- About Us
- News & Events
- Virtual Museum
- Educational Resources
- Histories & Narratives
- Websites & Bibliography
- Giving Opportunities
A Series of Events to Commemorate the 20th Anniversary of the genocide in Rwanda
April 16, 17, 19, 2014
University of Minnesota
Sponsorship made possible in part by the Arsham and Charlotte Ohanessian Fund at theMinneapolis Foundation.
The Institute for Global Studies, The Center for Holocaust and Genocide Studies and the Human Rights Program are hosting three days of events to commemorate the 20th anniversary of the genocide that took place in Rwanda in 1994. The events will include a public conference, a student conference, and a K-16 teacher workshop. The objectives of the commemorative events are: promoting public understanding of what happened in Rwanda, discussing the immediate responses of the international community to the violence, and analyzing the long-term consequences that the cataclysmic failure to prevent the genocide had on international policy and action.
The public conference is designed to bring together research and praxis. Academics, activists and diplomats will lead a public exploration of what we have learned from the genocide in Rwanda and how we have been affected by, and should use, that knowledge to create more effective methods of intervention. Themes of the panels include: representations of atrocity, immediate aftermaths, transitional justice and its impacts, and preventing genocide and mass atrocity. This event will be free and open to the public.
Featured Speaker:Adama Dieng, UN Special Advisor on Genocide Prevention
Other Speakers Include:
President's Room and Theater at Coffman Union
Co-sponsors: University of Minnesota Sociological Society, the Human Rights Program Student Advisory Board, STAND, Humphrey for Human Rights, Humphrey International Student Association, Departments of History, French and Italian, Gender, Women and Sexuality Studies, African American and African Studies, the Institute of Diversity, Equality and Advocacy, the Human Rights Center, the Program in Social Studies Education, Department of Curriculum & Instruction, CEHD and the Program in Human Rights and Health at the University of Minnesota, The Center for Victims of Torture, The Advocates for Human Rights, the Jewish Community Relations Council of Minnesota and the Dakotas, St. Cloud State Center for Holocaust and Genocide Education, World Without Genocide, Global Solutions, Student Pre-Law Society.
Few attempts have been made to specifically highlight the connection between representations of past mass atrocities and their actual impact on unfolding events of mass violence. An examination of this urgent question is an essential component of global progress towards human rights goals and the prevention or reduction of future political violence. Moreover, while there is an important body of work on Holocaust memory as such, the symposium explored when and how promoting public awareness and memory of mass atrocities through distinct institutions (the media, the judiciary and academic scholarship) can lead to effective anti-genocide policies.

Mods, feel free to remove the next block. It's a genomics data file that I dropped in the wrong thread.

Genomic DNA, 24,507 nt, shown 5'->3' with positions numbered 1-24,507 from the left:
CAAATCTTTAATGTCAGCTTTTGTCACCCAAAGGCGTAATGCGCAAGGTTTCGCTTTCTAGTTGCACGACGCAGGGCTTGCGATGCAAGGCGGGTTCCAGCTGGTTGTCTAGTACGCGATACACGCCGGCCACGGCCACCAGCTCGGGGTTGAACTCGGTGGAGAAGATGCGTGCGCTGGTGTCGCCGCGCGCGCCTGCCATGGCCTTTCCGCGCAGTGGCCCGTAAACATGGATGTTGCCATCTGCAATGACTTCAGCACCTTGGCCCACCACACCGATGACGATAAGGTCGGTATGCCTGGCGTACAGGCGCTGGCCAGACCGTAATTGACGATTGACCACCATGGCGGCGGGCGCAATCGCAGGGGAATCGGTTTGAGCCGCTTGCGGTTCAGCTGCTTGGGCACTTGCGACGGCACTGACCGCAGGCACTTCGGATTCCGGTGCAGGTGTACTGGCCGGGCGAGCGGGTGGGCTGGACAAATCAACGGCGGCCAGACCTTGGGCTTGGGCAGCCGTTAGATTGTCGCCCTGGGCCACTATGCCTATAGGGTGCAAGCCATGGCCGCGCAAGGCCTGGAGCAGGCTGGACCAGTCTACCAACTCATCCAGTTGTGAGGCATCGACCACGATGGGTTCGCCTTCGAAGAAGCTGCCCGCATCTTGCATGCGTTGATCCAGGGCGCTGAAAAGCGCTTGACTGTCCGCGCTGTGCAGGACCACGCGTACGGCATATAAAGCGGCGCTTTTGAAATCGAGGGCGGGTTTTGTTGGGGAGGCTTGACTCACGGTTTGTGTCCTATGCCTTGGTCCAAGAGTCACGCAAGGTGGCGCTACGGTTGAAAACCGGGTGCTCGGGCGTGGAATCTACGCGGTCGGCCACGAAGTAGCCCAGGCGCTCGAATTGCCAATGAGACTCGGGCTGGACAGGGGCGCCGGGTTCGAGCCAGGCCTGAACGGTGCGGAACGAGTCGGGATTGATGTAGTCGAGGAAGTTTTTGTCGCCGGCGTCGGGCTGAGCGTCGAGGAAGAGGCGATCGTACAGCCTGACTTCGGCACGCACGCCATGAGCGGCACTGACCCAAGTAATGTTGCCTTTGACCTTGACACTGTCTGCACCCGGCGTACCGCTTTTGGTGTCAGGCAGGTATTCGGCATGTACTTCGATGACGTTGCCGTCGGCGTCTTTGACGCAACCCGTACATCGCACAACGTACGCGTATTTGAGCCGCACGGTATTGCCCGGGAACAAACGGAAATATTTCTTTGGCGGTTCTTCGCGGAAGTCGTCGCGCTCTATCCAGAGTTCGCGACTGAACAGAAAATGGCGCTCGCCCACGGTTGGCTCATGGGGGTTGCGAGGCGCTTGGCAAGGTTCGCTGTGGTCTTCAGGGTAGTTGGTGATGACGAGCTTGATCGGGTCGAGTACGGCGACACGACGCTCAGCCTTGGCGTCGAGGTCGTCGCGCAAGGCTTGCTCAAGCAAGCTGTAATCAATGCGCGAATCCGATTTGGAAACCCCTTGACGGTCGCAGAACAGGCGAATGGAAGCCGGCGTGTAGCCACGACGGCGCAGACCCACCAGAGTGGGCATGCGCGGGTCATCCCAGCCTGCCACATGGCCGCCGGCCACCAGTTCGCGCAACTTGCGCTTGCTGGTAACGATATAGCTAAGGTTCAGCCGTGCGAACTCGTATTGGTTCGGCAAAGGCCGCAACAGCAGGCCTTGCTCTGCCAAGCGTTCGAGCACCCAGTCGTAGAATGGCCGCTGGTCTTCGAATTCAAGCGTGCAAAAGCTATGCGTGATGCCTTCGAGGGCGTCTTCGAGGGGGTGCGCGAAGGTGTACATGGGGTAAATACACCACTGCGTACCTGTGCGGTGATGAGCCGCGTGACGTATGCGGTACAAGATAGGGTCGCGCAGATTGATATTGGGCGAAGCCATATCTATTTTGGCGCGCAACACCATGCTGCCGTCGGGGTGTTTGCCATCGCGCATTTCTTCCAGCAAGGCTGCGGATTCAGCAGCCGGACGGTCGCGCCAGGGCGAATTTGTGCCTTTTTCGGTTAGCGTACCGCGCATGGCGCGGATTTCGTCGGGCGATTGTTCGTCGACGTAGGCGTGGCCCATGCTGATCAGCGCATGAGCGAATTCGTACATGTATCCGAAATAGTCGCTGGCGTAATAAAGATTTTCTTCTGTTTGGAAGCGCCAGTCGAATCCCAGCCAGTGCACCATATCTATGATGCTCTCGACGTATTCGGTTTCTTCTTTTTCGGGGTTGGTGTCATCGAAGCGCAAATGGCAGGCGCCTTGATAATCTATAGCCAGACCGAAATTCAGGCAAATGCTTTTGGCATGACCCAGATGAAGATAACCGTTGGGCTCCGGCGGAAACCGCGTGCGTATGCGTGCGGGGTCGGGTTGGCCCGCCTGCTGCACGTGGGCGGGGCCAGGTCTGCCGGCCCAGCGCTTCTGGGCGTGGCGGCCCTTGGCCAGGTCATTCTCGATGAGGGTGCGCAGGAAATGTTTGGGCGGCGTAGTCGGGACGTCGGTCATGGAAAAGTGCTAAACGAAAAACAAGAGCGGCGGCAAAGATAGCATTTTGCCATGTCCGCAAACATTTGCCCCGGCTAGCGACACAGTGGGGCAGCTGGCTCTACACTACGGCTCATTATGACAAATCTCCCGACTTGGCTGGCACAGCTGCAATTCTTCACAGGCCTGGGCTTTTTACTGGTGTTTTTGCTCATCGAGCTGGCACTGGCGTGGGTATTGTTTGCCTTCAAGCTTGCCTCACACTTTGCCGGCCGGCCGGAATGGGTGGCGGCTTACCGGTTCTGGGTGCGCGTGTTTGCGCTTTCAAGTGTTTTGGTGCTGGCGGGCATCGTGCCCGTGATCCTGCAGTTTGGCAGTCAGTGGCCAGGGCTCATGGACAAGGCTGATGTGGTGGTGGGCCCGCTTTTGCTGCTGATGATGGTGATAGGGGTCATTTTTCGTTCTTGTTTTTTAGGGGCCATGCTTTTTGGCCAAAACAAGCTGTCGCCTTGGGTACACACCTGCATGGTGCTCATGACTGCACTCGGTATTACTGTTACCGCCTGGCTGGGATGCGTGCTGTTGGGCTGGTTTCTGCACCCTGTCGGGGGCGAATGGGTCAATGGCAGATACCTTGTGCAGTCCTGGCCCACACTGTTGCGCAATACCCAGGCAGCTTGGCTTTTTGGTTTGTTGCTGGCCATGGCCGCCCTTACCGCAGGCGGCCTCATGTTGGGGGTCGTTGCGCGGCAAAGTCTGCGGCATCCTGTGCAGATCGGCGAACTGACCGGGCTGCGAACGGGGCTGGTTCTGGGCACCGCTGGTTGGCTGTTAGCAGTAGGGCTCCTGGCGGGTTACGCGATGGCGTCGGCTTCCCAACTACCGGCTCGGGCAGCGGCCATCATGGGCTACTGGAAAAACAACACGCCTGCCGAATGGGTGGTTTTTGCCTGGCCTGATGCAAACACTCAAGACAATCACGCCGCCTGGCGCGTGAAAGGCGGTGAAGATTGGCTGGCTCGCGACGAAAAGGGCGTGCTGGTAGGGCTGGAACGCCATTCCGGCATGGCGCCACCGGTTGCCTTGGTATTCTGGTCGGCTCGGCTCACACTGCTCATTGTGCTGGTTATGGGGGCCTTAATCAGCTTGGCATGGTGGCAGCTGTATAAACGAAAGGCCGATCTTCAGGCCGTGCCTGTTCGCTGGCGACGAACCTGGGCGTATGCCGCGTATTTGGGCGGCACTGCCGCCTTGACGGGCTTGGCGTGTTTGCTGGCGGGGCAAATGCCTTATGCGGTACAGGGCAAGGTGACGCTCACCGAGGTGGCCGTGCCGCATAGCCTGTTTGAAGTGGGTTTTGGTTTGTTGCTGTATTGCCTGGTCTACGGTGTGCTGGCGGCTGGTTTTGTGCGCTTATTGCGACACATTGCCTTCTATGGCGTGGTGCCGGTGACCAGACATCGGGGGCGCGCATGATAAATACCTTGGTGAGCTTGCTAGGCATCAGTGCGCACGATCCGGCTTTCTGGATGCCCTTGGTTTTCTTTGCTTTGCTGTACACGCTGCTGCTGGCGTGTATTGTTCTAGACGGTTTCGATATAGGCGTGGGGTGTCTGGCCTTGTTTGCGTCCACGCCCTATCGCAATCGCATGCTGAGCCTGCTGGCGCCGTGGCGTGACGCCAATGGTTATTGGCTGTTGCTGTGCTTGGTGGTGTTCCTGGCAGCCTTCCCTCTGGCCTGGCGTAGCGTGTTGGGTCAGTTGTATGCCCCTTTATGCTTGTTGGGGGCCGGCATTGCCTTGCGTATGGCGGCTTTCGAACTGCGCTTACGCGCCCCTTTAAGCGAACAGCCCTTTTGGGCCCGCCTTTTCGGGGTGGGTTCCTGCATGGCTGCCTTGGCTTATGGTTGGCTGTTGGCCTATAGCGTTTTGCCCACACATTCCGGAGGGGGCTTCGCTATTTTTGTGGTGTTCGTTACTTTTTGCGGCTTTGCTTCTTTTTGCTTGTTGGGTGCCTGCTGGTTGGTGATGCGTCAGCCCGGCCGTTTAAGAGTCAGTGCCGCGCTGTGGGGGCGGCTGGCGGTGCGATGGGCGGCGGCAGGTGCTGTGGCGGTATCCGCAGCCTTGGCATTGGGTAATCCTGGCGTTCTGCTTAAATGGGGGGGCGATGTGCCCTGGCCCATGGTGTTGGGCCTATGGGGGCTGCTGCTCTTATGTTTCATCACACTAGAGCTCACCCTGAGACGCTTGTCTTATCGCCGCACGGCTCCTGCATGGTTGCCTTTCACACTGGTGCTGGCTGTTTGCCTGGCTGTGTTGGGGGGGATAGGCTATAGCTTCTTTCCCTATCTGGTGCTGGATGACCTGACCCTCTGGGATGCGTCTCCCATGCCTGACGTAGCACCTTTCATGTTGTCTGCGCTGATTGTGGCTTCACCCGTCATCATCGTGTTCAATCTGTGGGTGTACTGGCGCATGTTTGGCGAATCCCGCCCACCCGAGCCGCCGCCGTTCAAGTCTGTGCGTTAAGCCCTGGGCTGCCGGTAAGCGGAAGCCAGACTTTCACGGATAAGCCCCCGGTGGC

Alejandro Baer, Director and Stephen C. Feinstein Chair Center for Holocaust and Genocide Studies, University of Minnesota
Joachim Savelsberg, Professor of Sociology, University of Minnesota
Fredrico Finchelstein, Associate Professor of History at the New School for Social Research and Eugene Lang College
John Hagan, John D. MacArthur Professor, Northwestern University
Jens Meierhenrich, Senior Lecturer in International Relations, London School of Economics and Political Science, LSE/ Princeton University
Bella Mody, James de Castro Chair in Global Media Studies, Journalism and Mass Communication, University of Colorado
Mark Osiel, Aliber Family Chair in Law, University of Iowa
Devin Pendas, Associate Professor History, Boston College
Natan Sznaider, Professor of Sociology, Academic College of Tel-Aviv-Yaffo
Allan Thompson, Assistant Professor Journalism and Communication, Carleton University
Sponsored by: Center for Austrian Studies, Center for German and European Studies, European Studies Consortium, the Human Rights Program, Institute for Global Studies, School of Journalism and Mass Communication, Center for the Study of Media Ethics and Law, Human Rights Center at the Law School, Department of Sociology, Department of German Scandinavian & Dutch, Department of Spanish and Portuguese, Center for Jewish Studies, Department of History.
The Symposium was made possible by the Wexler Special Events fund for Holocaust and Genocide Studies.